Music, Pop Culture and Technology from radio legend Alan Cross and TV's biggest geek Michael Hainsworth
Music, Pop Culture and Technology from radio legend Alan Cross and TV's biggest geek Michael Hainsworth
Mental Health and the Entertainment Industry with TSN’s Michael Landsberg
Wasn’t Kurt Cobain’s suicide a wakeup call? TSN’s Michael Landsberg knows how to talk about mental health issues. And on what would have been Robin Williams’ 69th birthday, the geeks speak about a topic that seems to have been largely swept under the rug by the entertainment industry.
Robin Williams’ passing got us talking
The entertainment industry can be all flashy lights, glitter, limousines, and big homes. It could also be a dark, lonely, and depressing spot to be in. The stories of celebrities taking their own lives have been sadly common in the past few years. It’s sad to think that our larger than life favourites weren’t as happy as we thought. Let’s take Robin Williams – who would’ve turned 69 this week – as an example. After Williams died, we cried, laughed, and mourned. The reality set in and we were confused. How can arguably one of the most naturally gifted comics of all time take his own life?
This unexpected bombshell lit the helplines up like Patch Adams’ red nose. The National Suicide Prevention Lifeline saw a surge in callers. The loss of Williams had everyone reeling. Soon after his passing it was revealed that Williams had Parkinson’s disease. Scratch that – Robin Williams had Lewy Body Dementia.
He was drifting away
Williams’ widow, Susan Schneider Williams, published an article called “The terrorist inside my husband’s brain” in the journal Neurology. She wrote about the joy of their relationship and she notes that many months before he died, Robin was under the care of doctors for many of symptoms including gastrointestinal problems, insomnia, and a tremor. He was treated with both psychotherapy and psychotropic medications. He went to Stanford for hypnosis to treat his anxiety. He exercised with a physical trainer. His voice weakened, left hand tremor was continuous and he had a slow, shuffling gait. He was beginning to have trouble with visual and spatial abilities in the way of judging distance and depth. His loss of basic reasoning just added to his growing confusion.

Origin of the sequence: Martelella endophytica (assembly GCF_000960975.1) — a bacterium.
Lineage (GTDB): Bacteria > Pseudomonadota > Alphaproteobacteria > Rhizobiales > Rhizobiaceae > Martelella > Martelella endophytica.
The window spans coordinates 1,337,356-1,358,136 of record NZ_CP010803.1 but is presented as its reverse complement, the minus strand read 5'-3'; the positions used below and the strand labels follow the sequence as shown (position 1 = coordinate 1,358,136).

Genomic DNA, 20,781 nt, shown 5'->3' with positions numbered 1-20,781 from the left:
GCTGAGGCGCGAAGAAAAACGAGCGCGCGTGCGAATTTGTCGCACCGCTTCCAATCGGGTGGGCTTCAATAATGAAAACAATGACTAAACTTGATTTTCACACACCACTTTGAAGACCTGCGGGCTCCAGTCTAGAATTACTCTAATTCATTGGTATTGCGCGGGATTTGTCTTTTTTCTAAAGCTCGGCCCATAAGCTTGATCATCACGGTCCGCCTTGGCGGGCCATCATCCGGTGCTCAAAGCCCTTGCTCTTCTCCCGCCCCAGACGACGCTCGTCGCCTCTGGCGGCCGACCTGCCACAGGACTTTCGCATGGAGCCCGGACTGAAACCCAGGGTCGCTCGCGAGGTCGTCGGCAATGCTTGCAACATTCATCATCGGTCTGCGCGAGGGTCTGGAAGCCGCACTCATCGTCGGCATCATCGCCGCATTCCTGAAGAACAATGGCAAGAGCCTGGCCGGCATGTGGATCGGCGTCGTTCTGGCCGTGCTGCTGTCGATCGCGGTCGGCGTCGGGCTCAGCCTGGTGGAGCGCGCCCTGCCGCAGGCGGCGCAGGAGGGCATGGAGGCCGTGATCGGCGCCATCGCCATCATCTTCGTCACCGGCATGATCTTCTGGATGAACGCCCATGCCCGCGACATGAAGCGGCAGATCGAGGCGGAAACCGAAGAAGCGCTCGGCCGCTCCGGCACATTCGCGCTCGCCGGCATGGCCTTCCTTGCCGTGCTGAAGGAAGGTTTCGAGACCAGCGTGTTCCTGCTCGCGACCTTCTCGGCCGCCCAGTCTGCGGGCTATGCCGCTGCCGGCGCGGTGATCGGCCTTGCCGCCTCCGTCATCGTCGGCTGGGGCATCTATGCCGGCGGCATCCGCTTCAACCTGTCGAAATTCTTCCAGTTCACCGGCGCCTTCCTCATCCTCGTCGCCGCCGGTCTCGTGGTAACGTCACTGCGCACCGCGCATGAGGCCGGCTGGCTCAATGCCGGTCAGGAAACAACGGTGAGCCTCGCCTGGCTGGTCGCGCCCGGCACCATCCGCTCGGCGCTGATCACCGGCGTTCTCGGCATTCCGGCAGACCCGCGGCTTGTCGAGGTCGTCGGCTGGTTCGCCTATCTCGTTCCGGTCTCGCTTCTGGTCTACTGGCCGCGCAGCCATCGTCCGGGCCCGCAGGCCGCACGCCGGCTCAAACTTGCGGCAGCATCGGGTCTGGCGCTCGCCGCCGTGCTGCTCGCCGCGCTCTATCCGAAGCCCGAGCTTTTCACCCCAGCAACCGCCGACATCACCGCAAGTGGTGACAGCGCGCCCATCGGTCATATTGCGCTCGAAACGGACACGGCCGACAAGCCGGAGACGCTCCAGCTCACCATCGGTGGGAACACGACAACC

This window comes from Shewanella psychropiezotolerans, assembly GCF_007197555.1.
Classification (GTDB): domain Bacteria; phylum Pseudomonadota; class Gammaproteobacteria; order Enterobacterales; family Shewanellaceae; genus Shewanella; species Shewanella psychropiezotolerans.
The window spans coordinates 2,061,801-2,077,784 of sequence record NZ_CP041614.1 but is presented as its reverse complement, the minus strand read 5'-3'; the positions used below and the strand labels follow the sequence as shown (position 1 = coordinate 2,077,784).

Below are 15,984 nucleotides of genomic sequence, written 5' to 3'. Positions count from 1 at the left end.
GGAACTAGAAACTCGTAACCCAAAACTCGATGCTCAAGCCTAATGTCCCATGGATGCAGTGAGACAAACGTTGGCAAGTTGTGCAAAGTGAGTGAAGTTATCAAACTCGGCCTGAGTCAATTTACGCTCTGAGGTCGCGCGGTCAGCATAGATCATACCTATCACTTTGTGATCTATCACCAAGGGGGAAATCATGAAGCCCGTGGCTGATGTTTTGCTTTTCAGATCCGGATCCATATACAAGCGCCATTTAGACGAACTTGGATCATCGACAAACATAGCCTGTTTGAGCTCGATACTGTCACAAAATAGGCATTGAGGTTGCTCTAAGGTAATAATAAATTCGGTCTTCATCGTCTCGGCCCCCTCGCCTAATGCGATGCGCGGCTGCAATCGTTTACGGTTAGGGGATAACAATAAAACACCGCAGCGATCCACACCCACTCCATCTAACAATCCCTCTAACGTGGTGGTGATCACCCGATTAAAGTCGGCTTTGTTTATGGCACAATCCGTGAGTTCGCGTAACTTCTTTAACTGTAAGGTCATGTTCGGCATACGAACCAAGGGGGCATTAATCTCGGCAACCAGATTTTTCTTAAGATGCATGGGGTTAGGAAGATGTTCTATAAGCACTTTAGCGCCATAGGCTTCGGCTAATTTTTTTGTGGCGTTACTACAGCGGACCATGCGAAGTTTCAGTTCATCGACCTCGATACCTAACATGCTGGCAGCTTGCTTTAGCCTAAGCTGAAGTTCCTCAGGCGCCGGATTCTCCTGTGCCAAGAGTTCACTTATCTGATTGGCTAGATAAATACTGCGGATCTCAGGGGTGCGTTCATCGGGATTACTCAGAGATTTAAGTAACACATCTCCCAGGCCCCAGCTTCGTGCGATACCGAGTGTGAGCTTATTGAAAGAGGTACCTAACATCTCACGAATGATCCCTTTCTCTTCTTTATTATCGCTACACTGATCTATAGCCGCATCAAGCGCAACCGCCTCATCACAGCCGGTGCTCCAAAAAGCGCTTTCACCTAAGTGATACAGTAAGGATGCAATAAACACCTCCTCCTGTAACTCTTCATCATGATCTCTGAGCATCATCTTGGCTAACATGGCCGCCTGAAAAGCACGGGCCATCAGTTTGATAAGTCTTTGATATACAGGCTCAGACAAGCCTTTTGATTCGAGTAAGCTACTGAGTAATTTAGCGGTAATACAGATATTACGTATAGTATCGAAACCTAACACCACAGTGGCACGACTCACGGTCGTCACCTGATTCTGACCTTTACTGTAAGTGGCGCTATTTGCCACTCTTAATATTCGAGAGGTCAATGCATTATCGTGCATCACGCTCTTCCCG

The very complicated question
In the article “Lessons On Depression From The Life Of A Beloved Celebrity” by Steven Schlozman, M.D. he answered the question of why Robin would take his own life.
“This is, of course, a great and very complicated question”.
“It’s not a great question because it’s perplexing; it’s a great question because it reminds us all that we are vulnerable to all sorts of diseases, and that these diseases sometimes win. Would the question be as potent if it concerned a different celebrity’s battle with cancer? Probably not, but it ought to be. Cancer, depression, substance use disorders…these are all diseases. They all have proven treatments, and we as a society need to remember that,” he wrote.
“We also, however, need to remember that sometimes the disease wins. Whether the disease wins or not is not tied to talent or fortune; it is tied to the unique vulnerabilities of the individual and the disease from which he or she suffers.” Schlozman concluded, “We are all human, no matter how beautiful,
Before there was MTV with Tarzan Dan
MTV is pushing 40?!? Tarzan Dan from YTV’s Hit List drops by Studio 3B to talk about those in music television who came before him, he and Alan swap tops on how to interview a rock star, and we find out how he reacted to landing in the pages of Canadian music history.
MTV airing The Buggles’ “Video Killed the Radio Star” to launch the network was not the first music video ever broadcast. Nor was it the first music video ever made.